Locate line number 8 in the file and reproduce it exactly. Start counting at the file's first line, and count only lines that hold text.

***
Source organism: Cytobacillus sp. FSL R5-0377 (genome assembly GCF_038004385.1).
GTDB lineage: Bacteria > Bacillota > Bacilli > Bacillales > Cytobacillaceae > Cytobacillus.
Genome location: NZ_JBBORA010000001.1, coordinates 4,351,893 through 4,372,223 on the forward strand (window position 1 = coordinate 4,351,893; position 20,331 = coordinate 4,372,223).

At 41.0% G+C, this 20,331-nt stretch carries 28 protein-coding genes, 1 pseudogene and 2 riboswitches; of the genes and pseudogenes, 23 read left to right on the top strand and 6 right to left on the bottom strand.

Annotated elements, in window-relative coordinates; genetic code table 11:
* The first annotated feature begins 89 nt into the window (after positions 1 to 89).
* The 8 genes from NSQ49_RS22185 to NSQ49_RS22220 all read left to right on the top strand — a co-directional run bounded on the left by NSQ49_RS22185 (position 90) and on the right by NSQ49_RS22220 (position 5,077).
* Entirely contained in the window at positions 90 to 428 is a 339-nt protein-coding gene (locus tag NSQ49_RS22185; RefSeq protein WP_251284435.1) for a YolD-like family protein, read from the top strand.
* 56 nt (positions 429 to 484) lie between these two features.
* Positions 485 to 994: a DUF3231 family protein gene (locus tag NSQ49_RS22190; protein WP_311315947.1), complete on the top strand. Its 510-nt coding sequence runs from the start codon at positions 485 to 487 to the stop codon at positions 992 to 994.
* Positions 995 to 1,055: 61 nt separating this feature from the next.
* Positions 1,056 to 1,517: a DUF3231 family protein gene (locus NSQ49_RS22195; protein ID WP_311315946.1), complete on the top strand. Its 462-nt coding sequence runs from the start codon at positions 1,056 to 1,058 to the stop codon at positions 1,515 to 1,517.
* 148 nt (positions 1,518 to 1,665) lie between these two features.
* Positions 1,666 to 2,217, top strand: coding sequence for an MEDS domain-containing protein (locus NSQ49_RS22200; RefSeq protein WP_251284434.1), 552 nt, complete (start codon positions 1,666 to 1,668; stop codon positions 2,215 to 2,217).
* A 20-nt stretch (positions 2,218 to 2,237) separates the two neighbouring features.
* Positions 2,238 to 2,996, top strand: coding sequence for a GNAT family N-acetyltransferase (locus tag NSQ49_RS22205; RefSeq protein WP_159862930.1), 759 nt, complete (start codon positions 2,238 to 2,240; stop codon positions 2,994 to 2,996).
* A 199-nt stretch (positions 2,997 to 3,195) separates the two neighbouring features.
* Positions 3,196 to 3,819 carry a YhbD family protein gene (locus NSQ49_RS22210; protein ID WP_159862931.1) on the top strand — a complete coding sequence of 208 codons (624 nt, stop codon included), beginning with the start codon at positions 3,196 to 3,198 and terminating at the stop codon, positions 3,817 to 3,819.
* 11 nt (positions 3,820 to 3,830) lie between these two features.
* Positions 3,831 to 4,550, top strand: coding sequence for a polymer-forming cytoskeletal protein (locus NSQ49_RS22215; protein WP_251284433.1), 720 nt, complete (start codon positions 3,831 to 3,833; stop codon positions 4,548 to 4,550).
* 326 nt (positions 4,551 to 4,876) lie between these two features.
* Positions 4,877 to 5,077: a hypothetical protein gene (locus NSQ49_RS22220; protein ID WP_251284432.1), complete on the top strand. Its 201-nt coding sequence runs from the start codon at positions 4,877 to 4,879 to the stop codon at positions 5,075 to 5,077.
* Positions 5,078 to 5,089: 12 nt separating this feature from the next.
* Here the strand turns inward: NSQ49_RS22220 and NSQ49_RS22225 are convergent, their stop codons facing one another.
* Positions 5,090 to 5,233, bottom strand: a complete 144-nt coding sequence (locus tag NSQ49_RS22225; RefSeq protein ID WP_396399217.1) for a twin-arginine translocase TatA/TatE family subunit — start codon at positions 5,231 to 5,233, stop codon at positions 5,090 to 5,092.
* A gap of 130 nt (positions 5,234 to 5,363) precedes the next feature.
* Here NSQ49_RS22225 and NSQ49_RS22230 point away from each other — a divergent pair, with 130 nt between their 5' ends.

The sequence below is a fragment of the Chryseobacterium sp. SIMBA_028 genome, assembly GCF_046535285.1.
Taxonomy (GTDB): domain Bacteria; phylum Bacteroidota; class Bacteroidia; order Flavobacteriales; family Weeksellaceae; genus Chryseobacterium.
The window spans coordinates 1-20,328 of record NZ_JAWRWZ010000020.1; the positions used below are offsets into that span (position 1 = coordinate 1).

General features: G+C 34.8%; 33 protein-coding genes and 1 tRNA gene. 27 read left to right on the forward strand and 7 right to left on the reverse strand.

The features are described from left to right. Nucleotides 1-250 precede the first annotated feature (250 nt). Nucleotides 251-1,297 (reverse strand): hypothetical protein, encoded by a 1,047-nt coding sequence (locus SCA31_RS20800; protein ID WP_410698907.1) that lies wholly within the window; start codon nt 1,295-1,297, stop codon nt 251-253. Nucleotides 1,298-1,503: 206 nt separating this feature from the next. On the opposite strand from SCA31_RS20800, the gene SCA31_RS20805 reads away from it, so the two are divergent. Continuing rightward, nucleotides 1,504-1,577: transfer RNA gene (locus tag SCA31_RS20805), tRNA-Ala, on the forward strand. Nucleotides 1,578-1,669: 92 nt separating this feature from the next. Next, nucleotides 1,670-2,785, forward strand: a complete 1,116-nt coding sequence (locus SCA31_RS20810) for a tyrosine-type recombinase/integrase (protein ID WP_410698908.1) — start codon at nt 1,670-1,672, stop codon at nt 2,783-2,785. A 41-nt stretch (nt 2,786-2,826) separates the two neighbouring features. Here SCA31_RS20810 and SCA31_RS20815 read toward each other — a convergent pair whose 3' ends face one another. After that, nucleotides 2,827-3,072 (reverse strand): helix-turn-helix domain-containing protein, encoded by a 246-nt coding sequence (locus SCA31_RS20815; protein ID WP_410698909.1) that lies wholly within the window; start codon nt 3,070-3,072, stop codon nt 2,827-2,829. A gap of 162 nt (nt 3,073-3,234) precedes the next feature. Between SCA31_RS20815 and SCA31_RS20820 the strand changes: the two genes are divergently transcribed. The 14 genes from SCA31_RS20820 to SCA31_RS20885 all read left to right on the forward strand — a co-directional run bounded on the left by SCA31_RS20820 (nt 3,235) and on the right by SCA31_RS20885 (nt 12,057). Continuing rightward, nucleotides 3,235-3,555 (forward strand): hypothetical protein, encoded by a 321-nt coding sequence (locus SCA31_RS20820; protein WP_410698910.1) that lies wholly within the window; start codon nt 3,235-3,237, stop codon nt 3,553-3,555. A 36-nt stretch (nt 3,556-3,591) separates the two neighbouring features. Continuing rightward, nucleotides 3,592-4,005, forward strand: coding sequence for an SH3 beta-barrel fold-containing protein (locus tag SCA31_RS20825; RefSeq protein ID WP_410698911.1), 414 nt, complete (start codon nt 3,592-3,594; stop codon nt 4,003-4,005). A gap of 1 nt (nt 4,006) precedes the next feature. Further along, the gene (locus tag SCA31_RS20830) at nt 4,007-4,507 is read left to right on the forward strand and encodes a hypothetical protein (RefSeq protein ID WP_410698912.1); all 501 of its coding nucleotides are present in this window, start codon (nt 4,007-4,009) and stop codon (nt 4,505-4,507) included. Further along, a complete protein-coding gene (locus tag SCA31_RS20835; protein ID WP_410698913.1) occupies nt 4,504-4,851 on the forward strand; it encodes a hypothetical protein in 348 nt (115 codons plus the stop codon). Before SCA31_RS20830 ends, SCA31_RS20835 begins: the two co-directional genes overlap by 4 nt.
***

* Entirely contained in the window at positions 90 to 428 is a 339-nt protein-coding gene (locus tag NSQ49_RS22185; RefSeq protein WP_251284435.1) for a YolD-like family protein, read from the top strand.